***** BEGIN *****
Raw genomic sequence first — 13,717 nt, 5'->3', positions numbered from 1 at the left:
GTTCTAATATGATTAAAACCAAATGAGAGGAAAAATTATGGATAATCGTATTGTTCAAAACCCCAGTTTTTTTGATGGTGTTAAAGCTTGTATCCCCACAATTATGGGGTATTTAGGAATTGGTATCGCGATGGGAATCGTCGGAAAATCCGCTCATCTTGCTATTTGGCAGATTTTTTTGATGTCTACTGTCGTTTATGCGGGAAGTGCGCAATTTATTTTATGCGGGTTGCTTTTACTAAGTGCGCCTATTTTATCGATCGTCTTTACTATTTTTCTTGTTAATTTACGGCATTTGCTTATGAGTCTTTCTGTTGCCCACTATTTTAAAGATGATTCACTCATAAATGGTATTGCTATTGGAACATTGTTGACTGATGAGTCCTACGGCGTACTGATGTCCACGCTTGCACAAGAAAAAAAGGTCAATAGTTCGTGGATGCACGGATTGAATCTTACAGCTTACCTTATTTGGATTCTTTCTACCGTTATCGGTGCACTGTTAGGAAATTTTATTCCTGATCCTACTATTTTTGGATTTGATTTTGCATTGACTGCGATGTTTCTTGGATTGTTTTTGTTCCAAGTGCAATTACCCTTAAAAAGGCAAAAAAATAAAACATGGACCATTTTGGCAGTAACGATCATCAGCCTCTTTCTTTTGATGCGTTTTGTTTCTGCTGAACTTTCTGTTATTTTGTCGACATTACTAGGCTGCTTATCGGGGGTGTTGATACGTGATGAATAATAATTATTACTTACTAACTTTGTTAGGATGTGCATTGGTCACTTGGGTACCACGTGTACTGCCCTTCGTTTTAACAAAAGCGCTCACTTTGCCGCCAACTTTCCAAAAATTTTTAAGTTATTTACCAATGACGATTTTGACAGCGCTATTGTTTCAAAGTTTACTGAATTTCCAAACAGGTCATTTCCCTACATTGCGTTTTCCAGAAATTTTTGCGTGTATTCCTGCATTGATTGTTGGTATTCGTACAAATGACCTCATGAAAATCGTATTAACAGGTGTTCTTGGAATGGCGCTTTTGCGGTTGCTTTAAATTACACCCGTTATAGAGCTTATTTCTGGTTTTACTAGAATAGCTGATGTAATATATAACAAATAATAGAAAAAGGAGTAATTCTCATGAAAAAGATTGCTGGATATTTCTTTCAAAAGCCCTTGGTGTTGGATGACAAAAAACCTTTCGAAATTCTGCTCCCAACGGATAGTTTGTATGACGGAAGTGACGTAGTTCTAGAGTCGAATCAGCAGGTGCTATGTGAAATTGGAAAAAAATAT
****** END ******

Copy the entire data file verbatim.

Raw genomic sequence first — 13,717 nt, 5'->3', positions numbered from 1 at the left:
GTTCTAATATGATTAAAACCAAATGAGAGGAAAAATTATGGATAATCGTATTGTTCAAAACCCCAGTTTTTTTGATGGTGTTAAAGCTTGTATCCCCACAATTATGGGGTATTTAGGAATTGGTATCGCGATGGGAATCGTCGGAAAATCCGCTCATCTTGCTATTTGGCAGATTTTTTTGATGTCTACTGTCGTTTATGCGGGAAGTGCGCAATTTATTTTATGCGGGTTGCTTTTACTAAGTGCGCCTATTTTATCGATCGTCTTTACTATTTTTCTTGTTAATTTACGGCATTTGCTTATGAGTCTTTCTGTTGCCCACTATTTTAAAGATGATTCACTCATAAATGGTATTGCTATTGGAACATTGTTGACTGATGAGTCCTACGGCGTACTGATGTCCACGCTTGCACAAGAAAAAAAGGTCAATAGTTCGTGGATGCACGGATTGAATCTTACAGCTTACCTTATTTGGATTCTTTCTACCGTTATCGGTGCACTGTTAGGAAATTTTATTCCTGATCCTACTATTTTTGGATTTGATTTTGCATTGACTGCGATGTTTCTTGGATTGTTTTTGTTCCAAGTGCAATTACCCTTAAAAAGGCAAAAAAATAAAACATGGACCATTTTGGCAGTAACGATCATCAGCCTCTTTCTTTTGATGCGTTTTGTTTCTGCTGAACTTTCTGTTATTTTGTCGACATTACTAGGCTGCTTATCGGGGGTGTTGATACGTGATGAATAATAATTATTACTTACTAACTTTGTTAGGATGTGCATTGGTCACTTGGGTACCACGTGTACTGCCCTTCGTTTTAACAAAAGCGCTCACTTTGCCGCCAACTTTCCAAAAATTTTTAAGTTATTTACCAATGACGATTTTGACAGCGCTATTGTTTCAAAGTTTACTGAATTTCCAAACAGGTCATTTCCCTACATTGCGTTTTCCAGAAATTTTTGCGTGTATTCCTGCATTGATTGTTGGTATTCGTACAAATGACCTCATGAAAATCGTATTAACAGGTGTTCTTGGAATGGCGCTTTTGCGGTTGCTTTAAATTACACCCGTTATAGAGCTTATTTCTGGTTTTACTAGAATAGCTGATGTAATATATAACAAATAATAGAAAAAGGAGTAATTCTCATGAAAAAGATTGCTGGATATTTCTTTCAAAAGCCCTTGGTGTTGGATGACAAAAAACCTTTCGAAATTCTGCTCCCAACGGATAGTTTGTATGACGGAAGTGACGTAGTTCTAGAGTCGAATCAGCAGGTGCTATGTGAAATTGGAAAAAAATAT